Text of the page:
"Wasting no time in showing they mean business, the FTC announced that, through a settlement, both National and Absolute have been permanently banned from the debt collection industry."

Why this is important: This article reports on a lawsuit brought by the FTC against two collection agencies and the settlement reached in that lawsuit. In addition to the agencies agreeing to a judgment of more than $25 million, they also agreed that they and several of their affiliated companies will be permanently banned from the debt collection industry. The article discusses some of the conduct these agencies were alleged to have engaged in, including failing to identify themselves as collectors during calls and instead identifying themselves as mediators and attorneys. They also were alleged to have threatened lawsuits and arrests if the person called failed to pay the debt, which according to the FTC in most cases never was owed or had already been paid. This article and the FTC's lawsuit show that bad actors do exist, and conduct like what was alleged hurts the debt collection industry as a whole. The article makes the point well when it says "[c]ollection agencies spend enormous amounts of time, energy, and financial resources to comply with applicable laws and regulations." Companies that intentionally disregard those laws and regulations hurt the entire industry. --- Nicholas P. Mooney II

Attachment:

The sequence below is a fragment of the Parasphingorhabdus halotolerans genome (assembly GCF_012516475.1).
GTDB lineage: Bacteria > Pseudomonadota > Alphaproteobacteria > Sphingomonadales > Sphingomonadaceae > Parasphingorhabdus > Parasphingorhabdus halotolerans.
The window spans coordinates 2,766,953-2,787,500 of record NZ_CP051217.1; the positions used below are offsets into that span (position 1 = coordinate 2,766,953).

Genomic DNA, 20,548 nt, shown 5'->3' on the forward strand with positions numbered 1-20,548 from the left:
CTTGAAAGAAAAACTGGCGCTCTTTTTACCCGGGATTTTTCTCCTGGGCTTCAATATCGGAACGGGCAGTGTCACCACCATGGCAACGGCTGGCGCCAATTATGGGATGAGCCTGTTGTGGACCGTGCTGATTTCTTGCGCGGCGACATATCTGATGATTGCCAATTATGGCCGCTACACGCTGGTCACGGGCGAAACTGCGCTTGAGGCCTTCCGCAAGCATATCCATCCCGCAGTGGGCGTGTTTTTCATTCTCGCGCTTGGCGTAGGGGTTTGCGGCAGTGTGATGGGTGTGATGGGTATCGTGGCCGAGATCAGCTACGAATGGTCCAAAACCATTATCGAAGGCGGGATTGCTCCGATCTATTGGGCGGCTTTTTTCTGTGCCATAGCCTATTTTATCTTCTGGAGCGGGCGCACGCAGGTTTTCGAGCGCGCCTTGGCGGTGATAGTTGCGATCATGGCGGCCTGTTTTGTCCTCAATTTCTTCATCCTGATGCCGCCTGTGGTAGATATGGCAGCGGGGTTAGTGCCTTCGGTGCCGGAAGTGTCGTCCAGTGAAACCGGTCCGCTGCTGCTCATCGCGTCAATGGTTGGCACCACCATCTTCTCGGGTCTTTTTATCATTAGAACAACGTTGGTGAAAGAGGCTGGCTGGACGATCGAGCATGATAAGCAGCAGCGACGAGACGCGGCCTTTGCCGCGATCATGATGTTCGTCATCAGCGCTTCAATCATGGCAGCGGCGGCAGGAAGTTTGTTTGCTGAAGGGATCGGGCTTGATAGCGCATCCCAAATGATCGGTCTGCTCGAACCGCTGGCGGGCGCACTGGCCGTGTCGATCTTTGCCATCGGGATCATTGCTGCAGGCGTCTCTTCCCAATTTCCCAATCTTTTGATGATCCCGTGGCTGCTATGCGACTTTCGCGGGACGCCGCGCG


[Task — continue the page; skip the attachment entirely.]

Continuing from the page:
"Visa’s move comes as finance firms including BNY Mellon, BlackRock Inc and Mastercard Inc take steps to make more use of cryptocurrencies for investment and payment purposes."

Why this is important: Visa Inc. announced that it would be accepting cryptocurrency to settle transactions on its network, making it increasingly more likely that consumers will use cryptocurrency for day-to-day transactions. Visa initially collaborated with crypto.com to provide a card that cryptocurrency holders could use to make purchases from their digital wallets. For those purchases, the digital currency would need to be converted into fiat currency in order to be settled. Visa, using the ethereum blockchain, has cut out this step and made the transaction settling process much less complex for businesses. This move by Visa illustrates a growing acceptance of digital currencies, but it also highlights a need for law in this area. In order for people to truly accept digital currency, there needs to be some recourse in the event that something goes wrong. --- Kellen M. Shearin
"The FDCPA, as well as state laws, can present a complex path when it comes to statutes of limitation."